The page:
Francis Marion was born in 1732 on his family's plantation in St. John's parish, Berkeley County, South Carolina. Marion became famous for his highly effective use of guerilla warfare and he served as a model for the future United States Army Rangers. Marion started his military career in the French and Indian Wars fighting against the Cherokee Nation. He was active in fighting the British during the Revolutionary War and acquired his nickname the 'Swamp Fox" because of his expert use of irregular fighting. Marion led three regiments of horse cavalry during the war. The Swamp Fox's men wore scarlet uniforms with silver pins in their hats inscribed with the motto "Liberty or Death".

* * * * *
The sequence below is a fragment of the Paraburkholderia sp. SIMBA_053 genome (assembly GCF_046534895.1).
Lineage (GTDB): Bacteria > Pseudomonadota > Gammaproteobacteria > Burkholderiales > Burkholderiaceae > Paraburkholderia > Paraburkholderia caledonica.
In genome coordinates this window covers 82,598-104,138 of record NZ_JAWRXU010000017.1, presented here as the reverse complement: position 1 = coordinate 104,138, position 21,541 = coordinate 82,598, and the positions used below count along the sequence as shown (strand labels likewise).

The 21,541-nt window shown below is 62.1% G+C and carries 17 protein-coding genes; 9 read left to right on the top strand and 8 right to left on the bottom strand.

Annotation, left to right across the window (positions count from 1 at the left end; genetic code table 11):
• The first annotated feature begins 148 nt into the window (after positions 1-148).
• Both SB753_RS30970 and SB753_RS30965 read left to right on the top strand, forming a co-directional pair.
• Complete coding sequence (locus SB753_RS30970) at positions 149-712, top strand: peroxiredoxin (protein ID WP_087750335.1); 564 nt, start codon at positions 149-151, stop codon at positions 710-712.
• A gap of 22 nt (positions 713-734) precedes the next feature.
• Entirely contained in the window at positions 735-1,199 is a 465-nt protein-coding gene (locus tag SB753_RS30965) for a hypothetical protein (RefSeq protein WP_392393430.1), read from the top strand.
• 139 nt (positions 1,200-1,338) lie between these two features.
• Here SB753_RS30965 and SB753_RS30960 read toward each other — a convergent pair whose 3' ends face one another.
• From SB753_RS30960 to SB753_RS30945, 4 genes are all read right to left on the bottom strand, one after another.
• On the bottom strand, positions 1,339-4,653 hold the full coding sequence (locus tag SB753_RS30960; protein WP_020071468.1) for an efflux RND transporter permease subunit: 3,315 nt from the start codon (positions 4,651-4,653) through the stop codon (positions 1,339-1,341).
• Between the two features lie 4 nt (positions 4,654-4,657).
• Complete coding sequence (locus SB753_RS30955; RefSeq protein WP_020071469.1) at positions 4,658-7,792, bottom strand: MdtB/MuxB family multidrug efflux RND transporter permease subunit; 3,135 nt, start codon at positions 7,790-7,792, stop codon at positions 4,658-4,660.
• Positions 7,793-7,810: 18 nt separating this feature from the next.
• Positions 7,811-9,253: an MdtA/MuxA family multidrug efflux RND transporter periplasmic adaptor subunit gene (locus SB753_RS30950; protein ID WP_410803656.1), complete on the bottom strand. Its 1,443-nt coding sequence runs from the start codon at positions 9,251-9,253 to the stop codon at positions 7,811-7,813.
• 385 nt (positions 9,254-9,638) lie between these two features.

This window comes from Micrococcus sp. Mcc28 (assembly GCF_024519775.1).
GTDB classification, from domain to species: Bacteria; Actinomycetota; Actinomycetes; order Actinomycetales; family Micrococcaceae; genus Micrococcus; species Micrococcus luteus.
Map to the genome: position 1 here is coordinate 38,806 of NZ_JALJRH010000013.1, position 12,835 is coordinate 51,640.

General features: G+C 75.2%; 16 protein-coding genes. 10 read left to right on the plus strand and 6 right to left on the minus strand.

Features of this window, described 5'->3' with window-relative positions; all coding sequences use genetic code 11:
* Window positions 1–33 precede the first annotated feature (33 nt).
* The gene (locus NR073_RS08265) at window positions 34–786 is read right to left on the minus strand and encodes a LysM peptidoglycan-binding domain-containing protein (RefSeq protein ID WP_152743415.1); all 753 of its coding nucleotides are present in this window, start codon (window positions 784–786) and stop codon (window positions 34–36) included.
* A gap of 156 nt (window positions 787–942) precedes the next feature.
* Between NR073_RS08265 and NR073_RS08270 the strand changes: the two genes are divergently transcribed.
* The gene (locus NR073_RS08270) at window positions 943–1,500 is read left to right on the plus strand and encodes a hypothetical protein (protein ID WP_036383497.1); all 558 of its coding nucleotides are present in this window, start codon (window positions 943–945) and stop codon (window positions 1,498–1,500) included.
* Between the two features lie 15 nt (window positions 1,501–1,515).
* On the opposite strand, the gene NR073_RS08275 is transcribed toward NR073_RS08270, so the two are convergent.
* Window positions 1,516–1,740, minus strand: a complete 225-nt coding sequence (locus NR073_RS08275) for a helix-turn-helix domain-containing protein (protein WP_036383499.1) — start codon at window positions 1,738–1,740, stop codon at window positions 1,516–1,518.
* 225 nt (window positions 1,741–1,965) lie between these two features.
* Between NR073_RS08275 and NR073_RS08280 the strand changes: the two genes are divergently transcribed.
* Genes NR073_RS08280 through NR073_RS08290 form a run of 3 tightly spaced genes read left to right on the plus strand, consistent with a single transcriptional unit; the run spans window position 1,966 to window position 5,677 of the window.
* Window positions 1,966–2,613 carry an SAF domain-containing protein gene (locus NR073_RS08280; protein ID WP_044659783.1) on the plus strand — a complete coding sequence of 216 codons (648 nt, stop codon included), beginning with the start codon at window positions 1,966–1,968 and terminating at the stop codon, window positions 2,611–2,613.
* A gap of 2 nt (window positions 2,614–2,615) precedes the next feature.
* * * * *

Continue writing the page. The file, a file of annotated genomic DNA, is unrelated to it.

Early in the Revolutionary War, Marion took part in operations to capture British occupied Charlestown and Savannah. Against superior British forces, the Americans failed to take the cities. Frustrated, Marion for independence. (sic) Marion used mounted attacks throughout South Carolina, even after American conventional forces left the region. Their operations of "hit and run" tactics against occupation forces that angered Marion's foes and the use of bases in swamps he successfully attacked British garrisons and disrupted their operations. (sic) After fighting the British, The South Carolinian irregulars would return to their
farms and homes. English commanders became irritated at their inability to defeat Marion's men. One of Francis Marion's greatest victories was his capture of Georgetown, South Carolina in 1781. Georgetown was one of four major garrisons occupied by the British in South Carolina. Francis Marion has become a legend of the Revolutionary War for his ability to elude and strike his opponents at will. Marion's force tied down English troops in the South where they were no threat to General George Washington in the North.